and conflict resolution
LEXINGTON - With its doors now open, the goal of the Henry Clay Center for Statesmanship is to promote international diplomacy and conflict resolution.
The center, which opened Thursday, was inspired by Henry Clay, a 19th century Lexington farmer and thoroughbred owner, who was elected U.S. senator and known as the Great Compromiser.
"We are making no secret of aspirations for the center to become a resource center for the application and craft of statesmanship" on a global basis, said Robert N. Clay, co-chairman of the board for the center.
The center's first objective is to host a one-week annual short course for 50 college juniors, representing each of the 50 states, to learn the statesmanship skills embodied by Henry Clay's life.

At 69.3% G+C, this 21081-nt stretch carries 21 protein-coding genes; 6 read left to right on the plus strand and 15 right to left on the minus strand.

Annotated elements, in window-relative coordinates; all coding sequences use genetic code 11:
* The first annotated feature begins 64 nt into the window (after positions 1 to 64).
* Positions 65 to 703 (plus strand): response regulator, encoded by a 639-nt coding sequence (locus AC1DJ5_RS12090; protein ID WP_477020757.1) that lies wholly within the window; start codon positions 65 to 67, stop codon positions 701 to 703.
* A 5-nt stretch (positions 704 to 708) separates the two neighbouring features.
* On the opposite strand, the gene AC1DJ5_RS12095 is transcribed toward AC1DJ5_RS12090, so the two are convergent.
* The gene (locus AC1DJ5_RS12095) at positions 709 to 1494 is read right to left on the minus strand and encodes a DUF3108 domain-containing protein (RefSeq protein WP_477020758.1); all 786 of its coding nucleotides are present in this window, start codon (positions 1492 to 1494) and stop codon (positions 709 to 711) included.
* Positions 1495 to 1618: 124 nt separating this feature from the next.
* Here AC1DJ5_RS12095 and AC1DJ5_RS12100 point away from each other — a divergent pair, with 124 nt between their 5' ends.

Students will be selected by U.S. senators from their state.
"Our aim is to bring people from across the country together to get that sense of the importance of statesmanship," said Carey Cavanaugh, director of The Patterson School of Diplomacy and International Commerce at the University of Kentucky.
A historic ideal of the United States has been to pursue statesmanship, mediation and compromise in conflicts, said Cavanaugh, a former U.S. ambassador and peace negotiator in several former states of the Soviet Union.
This from the Cincinnati Post.